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Beyond 'Bust a Move'
Why Young MC is better than today's chart rappers
I wasn't expecting much from my conversation with Marvin Young, a 41-year-old rapper better known as Young MC. I had no idea what to ask him about other than his party anthem "Bust a Move." I've owned the same cassette copy of his 1989 debut, Stone Cold Rhymin', since elementary school, but Young's clean-cut, no-cursing lyrical approach had me worried the MC wouldn't have much to say off-mic. Wrong.
Young was highly engaging as he discussed problems with current rappers, the one-hit-wonder tag, and why his performance at the Freestyle Explosion alongside such acts as Tone Loc, Coolio, Naughty by Nature, Lisa Lisa and Club Nouveau will be better entertainment than going to see whatever MC is topping the charts this week.
How often do you play?
Maybe once a month. I make sure my publishing is straight, so I'm not doing shows to make rent. I looked at how others were doing it and made sure my new stuff doesn't have samples and a ton of guests.
Why is the current trend to have albums with so many guests?
This is the OC Weekly, right? You guys get a little edgy? Okay, I have a theory. The rap industry is treating artists the way the Constitution treated black people as two-thirds of a human. Rap artists need to have half the rap world on the record, like we're not capable of doing it ourselves. Now you need big collaborations to come out. It dilutes the strength of the artists. Rap artists aren't trusted to do the entire record. It makes no sense to me. Now, when I'm making records, people ask, "Who did the tracks, and who's on it?" I did the tracks, and I'm on it. A lot of these cats are great, but they can't get through a whole 16 bars by themselves. That's a joke. If you took the artwork off a lot of albums, you would not be able to tell whose record it is.
The live show suffers when you have a record full of guests.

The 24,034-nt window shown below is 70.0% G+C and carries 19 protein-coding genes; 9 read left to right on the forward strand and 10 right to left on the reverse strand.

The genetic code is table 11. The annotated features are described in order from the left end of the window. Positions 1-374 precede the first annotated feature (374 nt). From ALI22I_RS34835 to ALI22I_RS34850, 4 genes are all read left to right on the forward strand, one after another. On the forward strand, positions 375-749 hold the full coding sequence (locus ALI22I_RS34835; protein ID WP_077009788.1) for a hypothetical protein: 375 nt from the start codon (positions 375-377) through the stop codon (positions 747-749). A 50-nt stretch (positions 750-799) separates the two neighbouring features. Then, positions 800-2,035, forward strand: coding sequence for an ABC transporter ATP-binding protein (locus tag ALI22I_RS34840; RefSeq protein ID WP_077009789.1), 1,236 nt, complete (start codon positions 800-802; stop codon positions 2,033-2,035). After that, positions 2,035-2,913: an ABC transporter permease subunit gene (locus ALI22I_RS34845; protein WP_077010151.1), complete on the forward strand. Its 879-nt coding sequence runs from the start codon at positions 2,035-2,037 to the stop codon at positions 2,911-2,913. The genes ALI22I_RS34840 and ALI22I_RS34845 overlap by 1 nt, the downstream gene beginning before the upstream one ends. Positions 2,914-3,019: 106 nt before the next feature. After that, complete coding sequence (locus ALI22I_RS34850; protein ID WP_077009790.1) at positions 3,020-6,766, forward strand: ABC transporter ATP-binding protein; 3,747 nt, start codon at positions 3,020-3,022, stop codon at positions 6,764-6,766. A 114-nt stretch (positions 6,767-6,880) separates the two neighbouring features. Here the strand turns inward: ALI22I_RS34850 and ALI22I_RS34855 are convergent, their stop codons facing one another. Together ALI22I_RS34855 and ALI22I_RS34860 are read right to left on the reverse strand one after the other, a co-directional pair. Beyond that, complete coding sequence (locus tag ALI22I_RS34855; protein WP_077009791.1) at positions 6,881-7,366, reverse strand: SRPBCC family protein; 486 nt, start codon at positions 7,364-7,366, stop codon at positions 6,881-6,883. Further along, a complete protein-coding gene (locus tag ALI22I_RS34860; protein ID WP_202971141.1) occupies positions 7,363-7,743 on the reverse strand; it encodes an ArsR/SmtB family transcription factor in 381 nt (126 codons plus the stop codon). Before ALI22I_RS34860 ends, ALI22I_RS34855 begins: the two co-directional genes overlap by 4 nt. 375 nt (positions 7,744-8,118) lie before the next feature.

You can't bring every person out, and when you play, you can only do portions of songs. That forces package tours, which benefits guys like me. I'm 20 years removed from my hit, and I can still run out and get shows quicker than guys who sold more records than me.
Tell us about the Freestyle Explosion show.
It's a dozen one-offs around the country. The guys from this era are the best performers because we were raised to make entire records and spit 16. Everybody on this show is between 15 and 22 years removed from their hit. That's cream rising to the top. If you're brought up in a studio and your way to get to 16 is doing four bars and punching four times, then onstage, it's a joke. Don't even get me started on the hype man. The day I need a hype man is the day I quit.
People use the term pop-rap as if it's a negative.
If you know hip-hop, you know I can flow. That's really all I care about. People who talk shit ain't done shit. Anyone who considers me a party artist either makes another genre and is not doing as well as they'd like to, or they tried to make a party record and it didn't do as well as mine. It's a lot easier to criticize than it is to create. Ask them to put something on the table, and they get quiet.
How does having a college education influence your rhymes?
It helps, and it hurts. If you use a word that a hardcore person doesn't know, they'll criticize before they admit they don't know the word. I make sure to extend my vocabulary and use as much of it as I can. You'll never hear "celibate rope" in a record again.
"Bust a Move" is my karaoke jam.
Thank you, man. The second eight bars of the third verse is wrong because I never printed it. I've done it in a bar once, and that was a cringefest, but I've also done it at karaoke rooms for 10 of my friends. I look at it like, I'm a kid from Hollis who's in a karaoke machine.
Young MC performs with Tone Loc, Coolio, Naughty by Nature, Club Nouveau, Klymaxx, Stevie B, Lisa Lisa, Trinere and Nocera at the Honda Center, 2695 E. Katella Ave., Anaheim, (714) 704-2400; www.hondacenter.com. Fri., 7:30 p.m. $36-$76.
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